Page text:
This investigation was started in winter, and there was no difficulty producing changes using cat fur and friction. As the season advanced and the humidity increased, the charging became much more erratic and it was necessary to lightly rub a finger on the rotating record to produce a charge. Eventually, as the nature of the necessary comparisons became clear, the charges would not cooperate at all! Consequently, to make repeatable measurements independent of humidity and rubbing techniques, a system was devised which uses continuous electrification via a high voltage dc supply to achieve a calibrated, reproducible charge. The arrangement is shown in Figure 1.
The probe is a steel phono needle of .006 radius supported 1" above the surface of the record. As the record rotates under the probe, it receives charge which builds up to a saturation point. A calibration curve (Figure 2) gives the relation between the probe voltage and the charge on the record. The measured charges are nicely encompassed by the calibration curve. As might be expected, it shows a knee which is the breakdown voltage of the charging point. Above the knee, the relationship between probe voltage and record voltage is linear. The only caution to be observed is that the curve can only be used in an increasing direction, i.e., one must start with a neutral record and increase the voltage during experiments (more on this later).
If the record is fully charged and a lower voltage is then applied, the actual voltage on the record will be somewhere between the former and latter value and, hence, indeterminate. Discharges to the pickup may be detected. by the means shown in Figure 1, where a sensitive amplified micro-ammeter is connected in the ground return circuit from the pickup. Thus, measurements may be made of both charging and discharging.
Typicality, no discharge is noted until the charge voltage exceeds a particular value, which we call the threshold voltage, after which the current increases rapidly. Pickups having a grounded metal shield and grounded stylus drive arms have threshold voltages in the region of 4,000 - 5,000 volts. Thus, charges below this voltage will not cause a discharge, but will exert an electrostatic force on the pickup. When a record is charged above the threshold voltage, a playing will discharge it down to the threshold voltage of the pickup, but not to zero.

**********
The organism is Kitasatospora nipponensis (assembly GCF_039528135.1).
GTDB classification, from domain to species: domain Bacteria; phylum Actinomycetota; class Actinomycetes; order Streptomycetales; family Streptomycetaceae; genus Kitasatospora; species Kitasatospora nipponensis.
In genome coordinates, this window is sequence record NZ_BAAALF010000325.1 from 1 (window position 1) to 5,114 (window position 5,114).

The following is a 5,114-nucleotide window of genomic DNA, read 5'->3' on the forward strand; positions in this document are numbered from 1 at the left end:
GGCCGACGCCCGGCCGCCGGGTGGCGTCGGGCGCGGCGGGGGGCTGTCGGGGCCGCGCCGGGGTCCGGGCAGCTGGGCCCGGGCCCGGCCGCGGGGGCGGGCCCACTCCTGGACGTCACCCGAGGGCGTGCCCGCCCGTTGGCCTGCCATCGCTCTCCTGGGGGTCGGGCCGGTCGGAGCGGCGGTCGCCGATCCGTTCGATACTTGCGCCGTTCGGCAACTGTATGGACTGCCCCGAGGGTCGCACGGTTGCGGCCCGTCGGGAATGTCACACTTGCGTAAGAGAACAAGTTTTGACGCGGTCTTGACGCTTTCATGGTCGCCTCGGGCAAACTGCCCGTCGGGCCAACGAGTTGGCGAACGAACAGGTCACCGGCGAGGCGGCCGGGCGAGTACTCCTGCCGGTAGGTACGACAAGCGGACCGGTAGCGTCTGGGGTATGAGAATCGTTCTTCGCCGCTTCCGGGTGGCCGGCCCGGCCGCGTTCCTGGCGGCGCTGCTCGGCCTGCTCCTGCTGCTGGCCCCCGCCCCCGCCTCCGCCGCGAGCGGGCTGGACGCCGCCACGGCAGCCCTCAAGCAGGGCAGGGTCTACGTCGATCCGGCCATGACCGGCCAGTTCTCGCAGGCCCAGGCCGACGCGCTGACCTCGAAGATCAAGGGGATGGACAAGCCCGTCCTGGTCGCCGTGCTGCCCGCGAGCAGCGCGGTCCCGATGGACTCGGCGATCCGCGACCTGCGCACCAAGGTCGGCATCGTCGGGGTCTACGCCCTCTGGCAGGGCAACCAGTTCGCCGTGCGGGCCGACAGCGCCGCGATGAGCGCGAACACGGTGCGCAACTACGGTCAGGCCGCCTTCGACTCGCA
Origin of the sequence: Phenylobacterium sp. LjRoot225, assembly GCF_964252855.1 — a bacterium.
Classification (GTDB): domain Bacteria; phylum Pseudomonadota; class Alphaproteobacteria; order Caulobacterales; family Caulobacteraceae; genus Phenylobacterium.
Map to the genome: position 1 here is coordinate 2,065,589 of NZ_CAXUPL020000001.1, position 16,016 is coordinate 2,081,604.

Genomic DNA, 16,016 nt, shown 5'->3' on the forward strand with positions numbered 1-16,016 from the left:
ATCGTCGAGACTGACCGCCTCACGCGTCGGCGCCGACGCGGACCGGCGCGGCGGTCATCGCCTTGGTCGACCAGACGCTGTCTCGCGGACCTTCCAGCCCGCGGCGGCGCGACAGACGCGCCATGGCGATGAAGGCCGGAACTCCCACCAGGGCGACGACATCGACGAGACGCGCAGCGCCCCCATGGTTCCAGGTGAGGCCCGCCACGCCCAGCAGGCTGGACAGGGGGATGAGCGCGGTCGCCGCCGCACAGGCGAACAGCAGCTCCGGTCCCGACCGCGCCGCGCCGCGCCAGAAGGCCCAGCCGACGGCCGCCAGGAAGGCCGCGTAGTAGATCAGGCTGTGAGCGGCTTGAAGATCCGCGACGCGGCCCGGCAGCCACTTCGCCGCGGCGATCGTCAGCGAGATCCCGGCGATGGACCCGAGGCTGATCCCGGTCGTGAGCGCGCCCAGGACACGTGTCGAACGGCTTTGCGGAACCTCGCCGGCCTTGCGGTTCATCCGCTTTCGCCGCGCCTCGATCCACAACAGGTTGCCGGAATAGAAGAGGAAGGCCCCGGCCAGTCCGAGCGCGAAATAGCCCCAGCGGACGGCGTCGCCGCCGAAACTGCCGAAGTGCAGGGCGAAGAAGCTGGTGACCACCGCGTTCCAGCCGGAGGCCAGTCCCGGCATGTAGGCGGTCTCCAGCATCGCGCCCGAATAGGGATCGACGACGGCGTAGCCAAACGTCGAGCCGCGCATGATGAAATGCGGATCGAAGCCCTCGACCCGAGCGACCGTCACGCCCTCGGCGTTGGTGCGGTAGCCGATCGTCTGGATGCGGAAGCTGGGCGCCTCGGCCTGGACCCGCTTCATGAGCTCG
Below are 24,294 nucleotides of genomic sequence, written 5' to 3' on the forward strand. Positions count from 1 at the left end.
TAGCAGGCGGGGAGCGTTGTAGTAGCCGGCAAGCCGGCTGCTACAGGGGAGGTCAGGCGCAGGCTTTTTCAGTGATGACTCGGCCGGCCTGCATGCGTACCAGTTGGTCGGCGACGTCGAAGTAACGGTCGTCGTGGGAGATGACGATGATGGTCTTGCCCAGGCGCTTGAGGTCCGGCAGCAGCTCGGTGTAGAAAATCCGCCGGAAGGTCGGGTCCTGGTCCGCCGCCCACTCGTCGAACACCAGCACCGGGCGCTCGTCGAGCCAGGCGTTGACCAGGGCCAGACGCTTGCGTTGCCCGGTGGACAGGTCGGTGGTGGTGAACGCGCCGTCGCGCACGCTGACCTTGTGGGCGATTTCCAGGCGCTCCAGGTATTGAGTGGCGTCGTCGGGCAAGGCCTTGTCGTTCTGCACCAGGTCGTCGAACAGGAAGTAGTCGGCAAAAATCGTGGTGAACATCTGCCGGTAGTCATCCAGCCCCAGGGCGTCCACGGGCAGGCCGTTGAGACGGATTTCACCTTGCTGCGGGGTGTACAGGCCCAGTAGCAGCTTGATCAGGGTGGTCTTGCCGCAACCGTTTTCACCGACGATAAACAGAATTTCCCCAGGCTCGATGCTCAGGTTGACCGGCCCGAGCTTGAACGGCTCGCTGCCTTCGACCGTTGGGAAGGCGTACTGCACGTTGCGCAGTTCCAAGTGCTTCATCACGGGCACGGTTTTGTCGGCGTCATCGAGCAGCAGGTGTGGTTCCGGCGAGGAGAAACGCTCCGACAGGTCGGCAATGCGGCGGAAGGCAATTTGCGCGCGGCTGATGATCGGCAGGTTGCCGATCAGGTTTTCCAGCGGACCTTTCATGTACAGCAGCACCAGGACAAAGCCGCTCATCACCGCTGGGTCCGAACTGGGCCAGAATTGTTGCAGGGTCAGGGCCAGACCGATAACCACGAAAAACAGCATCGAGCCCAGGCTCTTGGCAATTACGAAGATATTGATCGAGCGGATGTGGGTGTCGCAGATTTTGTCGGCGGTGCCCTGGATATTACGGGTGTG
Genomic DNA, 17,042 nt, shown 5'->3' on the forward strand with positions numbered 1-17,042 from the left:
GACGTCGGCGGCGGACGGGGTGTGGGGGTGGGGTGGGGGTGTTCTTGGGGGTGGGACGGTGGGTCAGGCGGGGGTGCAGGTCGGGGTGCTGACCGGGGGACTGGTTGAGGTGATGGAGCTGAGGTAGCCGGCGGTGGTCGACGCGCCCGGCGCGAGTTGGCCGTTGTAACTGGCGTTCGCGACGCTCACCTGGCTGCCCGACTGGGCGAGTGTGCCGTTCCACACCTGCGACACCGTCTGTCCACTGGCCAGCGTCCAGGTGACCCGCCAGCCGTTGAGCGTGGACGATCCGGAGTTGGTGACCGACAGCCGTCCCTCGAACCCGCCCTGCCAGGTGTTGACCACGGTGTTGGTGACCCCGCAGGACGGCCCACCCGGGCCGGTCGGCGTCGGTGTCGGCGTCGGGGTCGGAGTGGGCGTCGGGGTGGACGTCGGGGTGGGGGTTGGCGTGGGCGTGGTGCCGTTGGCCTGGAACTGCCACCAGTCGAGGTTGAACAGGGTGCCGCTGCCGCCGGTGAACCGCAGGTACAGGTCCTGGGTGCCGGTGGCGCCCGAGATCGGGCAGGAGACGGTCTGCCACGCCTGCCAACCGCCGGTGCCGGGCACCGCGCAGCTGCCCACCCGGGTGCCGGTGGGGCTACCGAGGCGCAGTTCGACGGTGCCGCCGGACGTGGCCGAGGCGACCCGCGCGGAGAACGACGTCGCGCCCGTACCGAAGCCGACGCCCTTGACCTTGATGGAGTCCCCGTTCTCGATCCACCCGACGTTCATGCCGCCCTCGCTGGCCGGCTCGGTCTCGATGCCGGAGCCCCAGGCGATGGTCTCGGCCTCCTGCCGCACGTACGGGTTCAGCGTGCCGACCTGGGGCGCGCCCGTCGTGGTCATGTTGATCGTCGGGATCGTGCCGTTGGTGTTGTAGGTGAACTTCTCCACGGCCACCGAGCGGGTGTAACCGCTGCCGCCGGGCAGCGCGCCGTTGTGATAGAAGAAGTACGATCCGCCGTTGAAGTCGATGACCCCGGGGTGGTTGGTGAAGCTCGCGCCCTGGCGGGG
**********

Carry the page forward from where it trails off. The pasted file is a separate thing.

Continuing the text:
The electrostatic attraction force vas measured by making a tracking calibration of a particular pickup. This is done by playing the bands of the Shure TTR103 and noting the corresponding stylus force for marginal tracking (see graph shown in Figure 3a). The arm was then counterbalanced to zero, and the record played using the electrostatic force as the sole force. Adjusting the charging voltage for the same marginal tracking as before yields the results shown in Figure 3b. The points above 4,200V (threshold voltage of pickup) are not significant with a naturally charged record, because the record will discharge to this level. However, 4,200V adds an extra 3/8 gram to the stylus force! This additional force would increase wear, and at least change the intended tracking conditions significantly. Additionally, a natural charge will be non-uniform and cause a cyclic “bump” with record rotation.
Experiments with household dust also show that a record voltage of only 1,000 or 2,000V is enough to make fine particles adhere to the record, and resist brushing or blowing, especially out of the grooves, where ordinary bristles cannot reach.
Removing Charges from the Record
Having documented some of the troublesome aspects of static charges, consider the ways available to remove, reduce, or neutralize then. There are four systems available:
Active - ac powered, hand powered, radioactive
Sparking is an automatic mechanism which, as we have seen, limits the free air voltage to about 30,000V and the threshold voltage of a pickup to 4,200V. However, the residual voltage is still high enough to cause all the observed problems and the effect is only included in the list for the sake of completeness.